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U.S. Senate Committee on the Judiciary Hearing on the "post - Shelby" Voting Rights Act.
U.S. House Judiciary Committee holds a hearing on the Voting Rights Act Post-Shelby. 
           

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 Weekly Redistricting Wrap-Up  Mar 26, 2012
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  Redistricting  Arizona: Legislature Begrudgingly Approves $700K for Redistricting Commission, Threatens Lawsuit  
 


Arizona Independent Redistricting Commission Executive Director, Raymond Bladine
Photo: Arizona Capitol Times
 

On Wednesday state lawmakers approved a $700,000 appropriation for the Arizona Independent Redistricting commission after several weeks of wrangling. The funding comes up $400,000 short of the commission's actual request.

According to the commission's executive director, the $700,000 will only keep the commission's operations afloat for a couple of months but it won't cover items such as unpaid attorney fees, future legal fees and any substantial questions from the Justice Dept., which must approve the state's redistricting maps.

The commission is in the awkward position of needing money to defend its maps from lawsuits, one that could come from the very legislature that funds it. House speaker Andy Tobin has expressed his intention to "explore" a legal challenge against the commission's legislative map on equal population grounds.

The funding bill is now headed for Governor 
Jan Brewer's desk.
  

 
 

Republican's Begrudgingly Cast Enough Votes to Pass IRC Funding

 
   Arizona Lawmakers Approve More Money for Redistricting Commission as Republicans Criticize Panel  
     
  Redistricting Florida: In Redistricting When All Else Fails, Play Bingo  
 


Photo: Tampa Bay Times

On Thursday, Florida Senate passed a revised senate district map after the state Supreme Court declared it a partisan gerrymander under the state's constitution. 

The map fix involved changes to 24 of the 40 districts in total although the court invalidated 8 districts. While the orginal map paired no incumbents, the modified map creates two incumbent match-ups. 

The most notable fix to the map however was not the line changes but the lottery senators chose to use to determine the staggered terms for individual senators. The state Supreme Court had also declared the original maps district numbering system unconstitutional since it controlled the timing of incumbents re-election years and thus the length of their terms. State law imposes an 8 yr term-limit on senators, but under the original map most incumbents would have been able to serve longer.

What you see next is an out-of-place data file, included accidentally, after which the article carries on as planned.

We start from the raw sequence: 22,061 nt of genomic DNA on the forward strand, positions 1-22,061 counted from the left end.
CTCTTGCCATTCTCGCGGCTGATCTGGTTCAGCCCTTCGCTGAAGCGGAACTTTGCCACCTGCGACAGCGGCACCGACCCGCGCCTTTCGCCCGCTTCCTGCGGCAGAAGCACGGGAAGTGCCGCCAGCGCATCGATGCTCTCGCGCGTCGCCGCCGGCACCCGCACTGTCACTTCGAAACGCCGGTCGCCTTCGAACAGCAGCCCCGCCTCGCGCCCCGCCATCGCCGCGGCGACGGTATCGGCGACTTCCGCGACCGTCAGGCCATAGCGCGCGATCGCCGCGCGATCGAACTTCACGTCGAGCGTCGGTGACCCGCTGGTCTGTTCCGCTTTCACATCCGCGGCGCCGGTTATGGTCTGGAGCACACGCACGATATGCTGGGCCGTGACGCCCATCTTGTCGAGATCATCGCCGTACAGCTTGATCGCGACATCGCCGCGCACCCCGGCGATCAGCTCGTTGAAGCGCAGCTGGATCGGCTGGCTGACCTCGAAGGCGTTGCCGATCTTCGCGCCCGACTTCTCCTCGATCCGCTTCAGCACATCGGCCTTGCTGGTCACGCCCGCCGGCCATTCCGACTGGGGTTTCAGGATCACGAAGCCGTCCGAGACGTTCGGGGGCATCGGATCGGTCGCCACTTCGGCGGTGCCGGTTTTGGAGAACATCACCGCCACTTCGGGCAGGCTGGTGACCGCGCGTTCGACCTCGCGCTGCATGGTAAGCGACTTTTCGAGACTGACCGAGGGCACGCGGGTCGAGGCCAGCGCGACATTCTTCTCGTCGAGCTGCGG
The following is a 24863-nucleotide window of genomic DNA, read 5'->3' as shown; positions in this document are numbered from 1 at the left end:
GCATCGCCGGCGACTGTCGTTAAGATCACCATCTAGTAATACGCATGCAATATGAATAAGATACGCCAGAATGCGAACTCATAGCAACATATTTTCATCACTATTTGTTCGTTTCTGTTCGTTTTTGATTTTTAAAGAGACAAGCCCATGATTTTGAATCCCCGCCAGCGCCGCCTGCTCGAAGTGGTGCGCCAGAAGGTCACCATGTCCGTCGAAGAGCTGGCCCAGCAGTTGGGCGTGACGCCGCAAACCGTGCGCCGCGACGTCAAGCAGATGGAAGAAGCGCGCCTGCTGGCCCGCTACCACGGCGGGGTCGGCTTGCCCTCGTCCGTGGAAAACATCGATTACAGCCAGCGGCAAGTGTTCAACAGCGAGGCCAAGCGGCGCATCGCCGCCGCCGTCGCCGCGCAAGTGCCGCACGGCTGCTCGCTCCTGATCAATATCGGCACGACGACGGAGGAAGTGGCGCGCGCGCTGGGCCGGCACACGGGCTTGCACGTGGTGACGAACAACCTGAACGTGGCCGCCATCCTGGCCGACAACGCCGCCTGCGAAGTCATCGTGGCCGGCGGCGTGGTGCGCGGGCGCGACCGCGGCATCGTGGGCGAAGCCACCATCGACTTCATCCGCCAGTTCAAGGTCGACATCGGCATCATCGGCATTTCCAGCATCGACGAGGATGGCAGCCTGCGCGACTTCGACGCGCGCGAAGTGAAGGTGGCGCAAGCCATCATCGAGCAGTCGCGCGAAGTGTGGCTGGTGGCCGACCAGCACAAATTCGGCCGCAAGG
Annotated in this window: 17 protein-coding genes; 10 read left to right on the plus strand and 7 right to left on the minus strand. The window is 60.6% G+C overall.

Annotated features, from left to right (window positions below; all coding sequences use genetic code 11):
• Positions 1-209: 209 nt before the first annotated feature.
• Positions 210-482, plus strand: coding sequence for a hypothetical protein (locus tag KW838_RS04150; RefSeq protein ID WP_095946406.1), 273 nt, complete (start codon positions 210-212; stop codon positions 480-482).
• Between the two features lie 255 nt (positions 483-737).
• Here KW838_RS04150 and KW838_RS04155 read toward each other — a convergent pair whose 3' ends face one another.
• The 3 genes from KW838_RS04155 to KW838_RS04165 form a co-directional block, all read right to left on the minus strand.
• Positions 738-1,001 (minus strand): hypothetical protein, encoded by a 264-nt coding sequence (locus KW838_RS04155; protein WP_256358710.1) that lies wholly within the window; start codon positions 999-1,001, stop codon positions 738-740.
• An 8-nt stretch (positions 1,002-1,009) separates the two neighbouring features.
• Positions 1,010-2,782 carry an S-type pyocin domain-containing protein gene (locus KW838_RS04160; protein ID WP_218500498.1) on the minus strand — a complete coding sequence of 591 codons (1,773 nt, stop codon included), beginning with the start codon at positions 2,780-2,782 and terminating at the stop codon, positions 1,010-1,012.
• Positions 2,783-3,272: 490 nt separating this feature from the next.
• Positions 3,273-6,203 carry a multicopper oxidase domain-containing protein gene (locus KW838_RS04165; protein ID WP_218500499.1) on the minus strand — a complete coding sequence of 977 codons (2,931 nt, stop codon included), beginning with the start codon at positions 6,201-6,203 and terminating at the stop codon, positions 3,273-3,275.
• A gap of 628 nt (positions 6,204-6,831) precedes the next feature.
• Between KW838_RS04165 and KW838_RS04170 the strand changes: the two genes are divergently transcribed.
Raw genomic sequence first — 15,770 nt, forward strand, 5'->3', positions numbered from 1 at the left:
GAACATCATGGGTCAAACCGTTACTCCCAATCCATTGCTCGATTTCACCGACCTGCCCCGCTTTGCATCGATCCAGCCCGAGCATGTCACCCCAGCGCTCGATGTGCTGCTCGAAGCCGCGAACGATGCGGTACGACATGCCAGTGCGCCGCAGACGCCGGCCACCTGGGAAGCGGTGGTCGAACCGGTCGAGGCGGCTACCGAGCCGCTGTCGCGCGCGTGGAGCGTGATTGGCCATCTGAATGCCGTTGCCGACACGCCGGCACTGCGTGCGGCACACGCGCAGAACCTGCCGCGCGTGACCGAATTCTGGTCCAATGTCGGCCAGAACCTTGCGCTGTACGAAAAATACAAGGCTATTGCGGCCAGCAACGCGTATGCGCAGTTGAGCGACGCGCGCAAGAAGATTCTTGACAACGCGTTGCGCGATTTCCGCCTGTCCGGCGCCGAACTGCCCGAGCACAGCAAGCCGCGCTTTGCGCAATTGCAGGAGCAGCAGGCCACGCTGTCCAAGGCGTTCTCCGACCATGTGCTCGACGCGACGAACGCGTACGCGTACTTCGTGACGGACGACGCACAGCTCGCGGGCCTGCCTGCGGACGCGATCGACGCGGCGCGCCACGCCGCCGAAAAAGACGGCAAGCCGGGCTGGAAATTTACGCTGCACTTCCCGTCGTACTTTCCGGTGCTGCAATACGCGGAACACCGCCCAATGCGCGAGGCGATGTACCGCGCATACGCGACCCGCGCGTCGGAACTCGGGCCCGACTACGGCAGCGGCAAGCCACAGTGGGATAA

The new senate map needed a way to assign district numbers randomly. That's where the Bingo machines come in. Senators held a lottery using Bingo machines on the chamber floor to accomplish the random number assignments. The result: 19 of 29 incumbents will still serve 8yr plus terms.

 

 
  Redistricting Fix Passed by Full Florida Senate  
  Lottery Style Drawing Caps Strange Day of Redistricting Debate   
   12 Senators Win in the Extended Term Lottery  
     
  Redistricting Wisconsin: Federal Court Orders Latino Districts   
 

On Thursday a panel of federal judges invalidated a state legislative map after finding that two districts in the Milwaukee area failed to create effective Latino majorities.
 
The Republican controlled legislature that approved the maps however, has now lost its majority in the senate after a Republican senator retired, deadlocking the senate between Democrats and Republicans. 

With the prospect of a much thornier legislative process for modifying the maps, lawmakers are deciding between convening another legislative session or passing the buck to the court. The candidate filing period begins on April 15th. 
 

 
  Judges Demand New Districts for Milwaukee Latinos  
   Panel Rules South Side Districts Must be Redrawn, Approves All Others